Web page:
For example, a redirect from Favourite to Favorite may be ideal, as both are correct terms, but one is considered a misspelling in American English, while the other is the correct spelling in Oxford English. Common misspellings such as "Skryim" for Skyrim or "Cyrodil" for Cyrodiil are favorable to keep, even if they end up as orphans, due to the fact that people may unwittingly link to or search for them. Redirects from names with lower case letter titles to upper case letter titles may also aid in disambiguate. An example of this is: Fake soul gem, which redirects to an article named Fake Soul Gem. Editors and readers are equally as likely to search for the subject using both variations, so having both titles active is useful.

Redirects to sections

It may be beneficial to have redirects which point to a specific section of an article. For example, The Elder Scrolls IV: Oblivion 5th anniversary edition links to the section about the 5th anniversary edition on the The Elder Scrolls IV: Oblivion article. Another example might include Daedra Culture, which redirects to the section on "Culture" in the on the article on "Daedra", without needing to form a hashtag (#) for each instance of this term on the wiki.

Redirecting articles

To redirect an article, click the "edit button" and replace ALL CONTENT of the article, including categories, with:


The article name must be included in link brackets for the redirect to be performed. The next step is categorizing that redirect. To categorize a redirect, add the category in wikitext:


Additional redirect categories can be added, such as Category:Redirects from alternate names. For a full list of redirect sub-categories, see Category:Redirects.

Double redirects

Sometimes, an article is moved to a name that wasn't quite fitting and was moved again. This creates a double redirect. Double Redirects are unpleasant, because they do not lead readers to the exact page. Instead, they lead to a second redirect, and the link to the proper page must be clicked. This may cause confusion and frustration. To fix a double redirect, edit the first redirect page in the sequence and redirect it the destination page. For instance, if Mods (Oblivion) redirects to Oblivion Mods, but both need to point to Modification (Oblivion), a double redirect has occurred. This can be fixed by editing Mods (Oblivion) and making it skip over Oblivion Mods to point directly at Modification (Oblivion).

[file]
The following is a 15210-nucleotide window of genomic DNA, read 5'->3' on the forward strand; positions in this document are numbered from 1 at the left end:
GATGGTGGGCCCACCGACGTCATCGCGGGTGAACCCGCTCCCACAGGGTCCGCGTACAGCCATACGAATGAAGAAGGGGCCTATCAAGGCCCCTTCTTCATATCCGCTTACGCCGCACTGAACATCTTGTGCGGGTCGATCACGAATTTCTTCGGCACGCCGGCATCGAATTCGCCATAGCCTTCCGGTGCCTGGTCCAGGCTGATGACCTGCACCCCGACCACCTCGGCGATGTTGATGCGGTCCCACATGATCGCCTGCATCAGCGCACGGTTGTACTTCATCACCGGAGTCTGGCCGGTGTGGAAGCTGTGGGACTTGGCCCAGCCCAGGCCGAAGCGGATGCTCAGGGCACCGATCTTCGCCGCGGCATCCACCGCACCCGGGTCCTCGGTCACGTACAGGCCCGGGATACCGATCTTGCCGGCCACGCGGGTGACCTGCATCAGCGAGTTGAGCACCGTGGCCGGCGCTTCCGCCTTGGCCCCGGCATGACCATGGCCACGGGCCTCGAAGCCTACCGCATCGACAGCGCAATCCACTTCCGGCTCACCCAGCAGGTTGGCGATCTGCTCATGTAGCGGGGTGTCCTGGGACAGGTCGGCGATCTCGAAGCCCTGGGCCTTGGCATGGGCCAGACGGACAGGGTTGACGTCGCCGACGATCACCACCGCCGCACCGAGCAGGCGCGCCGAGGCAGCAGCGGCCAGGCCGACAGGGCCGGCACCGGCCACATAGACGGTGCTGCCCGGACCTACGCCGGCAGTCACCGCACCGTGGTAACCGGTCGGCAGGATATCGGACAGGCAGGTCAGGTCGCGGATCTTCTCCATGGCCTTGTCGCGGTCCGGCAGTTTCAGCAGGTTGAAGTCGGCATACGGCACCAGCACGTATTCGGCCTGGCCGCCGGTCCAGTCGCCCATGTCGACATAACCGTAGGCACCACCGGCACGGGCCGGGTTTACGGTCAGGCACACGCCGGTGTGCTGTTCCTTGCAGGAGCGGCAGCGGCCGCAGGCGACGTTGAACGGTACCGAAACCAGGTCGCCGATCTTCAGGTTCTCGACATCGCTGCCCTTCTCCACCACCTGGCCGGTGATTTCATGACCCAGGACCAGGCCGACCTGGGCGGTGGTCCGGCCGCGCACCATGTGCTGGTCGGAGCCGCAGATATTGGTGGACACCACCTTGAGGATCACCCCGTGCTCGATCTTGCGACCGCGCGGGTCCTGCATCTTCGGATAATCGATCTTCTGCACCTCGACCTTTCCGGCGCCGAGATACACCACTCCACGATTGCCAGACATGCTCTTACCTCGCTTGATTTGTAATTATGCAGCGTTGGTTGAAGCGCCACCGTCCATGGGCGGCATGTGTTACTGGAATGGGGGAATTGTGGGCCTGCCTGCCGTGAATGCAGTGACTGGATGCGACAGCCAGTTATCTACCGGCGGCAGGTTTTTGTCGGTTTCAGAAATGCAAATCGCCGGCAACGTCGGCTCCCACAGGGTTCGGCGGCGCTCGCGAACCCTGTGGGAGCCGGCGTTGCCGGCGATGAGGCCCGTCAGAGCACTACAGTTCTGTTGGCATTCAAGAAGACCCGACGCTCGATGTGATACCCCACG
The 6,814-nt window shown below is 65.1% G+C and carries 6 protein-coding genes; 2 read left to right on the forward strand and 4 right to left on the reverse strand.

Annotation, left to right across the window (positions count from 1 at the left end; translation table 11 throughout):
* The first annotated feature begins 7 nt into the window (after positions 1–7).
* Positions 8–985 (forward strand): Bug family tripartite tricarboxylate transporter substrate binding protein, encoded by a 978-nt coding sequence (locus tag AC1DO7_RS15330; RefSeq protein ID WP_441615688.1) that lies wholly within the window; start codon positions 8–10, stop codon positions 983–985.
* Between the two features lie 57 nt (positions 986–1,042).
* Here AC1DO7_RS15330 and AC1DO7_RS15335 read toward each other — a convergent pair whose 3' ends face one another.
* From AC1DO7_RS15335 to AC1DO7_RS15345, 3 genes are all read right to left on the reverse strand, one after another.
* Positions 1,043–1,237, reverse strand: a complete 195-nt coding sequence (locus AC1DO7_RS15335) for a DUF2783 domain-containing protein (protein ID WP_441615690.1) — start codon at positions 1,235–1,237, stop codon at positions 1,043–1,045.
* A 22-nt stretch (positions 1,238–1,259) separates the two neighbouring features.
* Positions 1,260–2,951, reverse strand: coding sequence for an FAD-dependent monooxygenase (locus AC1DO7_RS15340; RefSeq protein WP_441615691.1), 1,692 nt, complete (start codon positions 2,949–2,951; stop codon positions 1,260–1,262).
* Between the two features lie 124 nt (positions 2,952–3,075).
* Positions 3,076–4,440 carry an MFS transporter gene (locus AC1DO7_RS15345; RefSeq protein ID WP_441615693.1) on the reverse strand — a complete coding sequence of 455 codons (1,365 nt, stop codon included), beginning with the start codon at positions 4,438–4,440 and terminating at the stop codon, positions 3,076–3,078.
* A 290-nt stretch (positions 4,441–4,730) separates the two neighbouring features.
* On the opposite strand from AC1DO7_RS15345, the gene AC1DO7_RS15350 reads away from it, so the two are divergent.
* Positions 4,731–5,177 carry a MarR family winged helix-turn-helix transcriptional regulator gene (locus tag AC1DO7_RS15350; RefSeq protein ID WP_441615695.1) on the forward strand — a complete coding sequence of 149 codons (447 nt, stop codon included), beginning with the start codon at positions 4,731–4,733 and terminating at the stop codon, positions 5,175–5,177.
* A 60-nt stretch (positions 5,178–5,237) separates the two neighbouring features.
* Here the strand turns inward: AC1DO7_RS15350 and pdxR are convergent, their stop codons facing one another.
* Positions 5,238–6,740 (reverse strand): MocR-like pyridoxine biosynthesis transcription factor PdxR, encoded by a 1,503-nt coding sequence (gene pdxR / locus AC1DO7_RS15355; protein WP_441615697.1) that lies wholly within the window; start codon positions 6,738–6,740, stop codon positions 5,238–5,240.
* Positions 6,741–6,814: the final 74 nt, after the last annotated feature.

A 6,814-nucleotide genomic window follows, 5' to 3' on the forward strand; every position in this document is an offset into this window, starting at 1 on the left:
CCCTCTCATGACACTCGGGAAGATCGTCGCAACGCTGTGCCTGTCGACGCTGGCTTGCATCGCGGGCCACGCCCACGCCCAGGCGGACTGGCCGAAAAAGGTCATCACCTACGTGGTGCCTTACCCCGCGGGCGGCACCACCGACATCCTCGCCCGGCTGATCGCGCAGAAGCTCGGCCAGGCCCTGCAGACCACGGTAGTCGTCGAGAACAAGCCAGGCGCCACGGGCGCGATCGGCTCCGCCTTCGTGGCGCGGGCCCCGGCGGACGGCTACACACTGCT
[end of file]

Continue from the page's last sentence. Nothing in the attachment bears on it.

For a full list of double redirects, see Special:DoubleRedirects

Broken redirects

On occasion, a page will be moved to a new destination, and then deleted subsequently. This creates a broken redirect, because the redirect page now leads nowhere. To resolve this, flag the broken redirect for deletion, using {{delete}} and ask an admin to help you remove it from the wiki. Also consider redirecting the page to a new location, if applicable.

Soft redirects

A soft redirect is a very short page that essentially tells the user to look at another site to obtain the information they were seeking. The technique is particularly likely to be used when redirecting users across wikis.

Normal or "hard" redirects would be undesirable in these circumstances because they could not be undone without hand-crafting the correct URL (because there would be no "Redirected from [foo]" message on the page when you get to the destination, so there would be nothing to click on to take you back to the redirect page, and clicking on a link to the redirect page would take you straight to the redirect's target). There would also be infinite loop security considerations. Therefore hard interwiki redirects have been disabled and soft redirects are often used.

A soft redirect can also be useful if one wants to link to it from its target, as an invitation to create an article, like a red link. Just like a red link looks different from an ordinary link, a link to a soft redirect can look different using the stub feature. See also Redirect and/or link to non-existing page.

To create a soft redirect, use the template {{Softredirect}}. For additional information, see Wikipedia:Soft redirect.

See also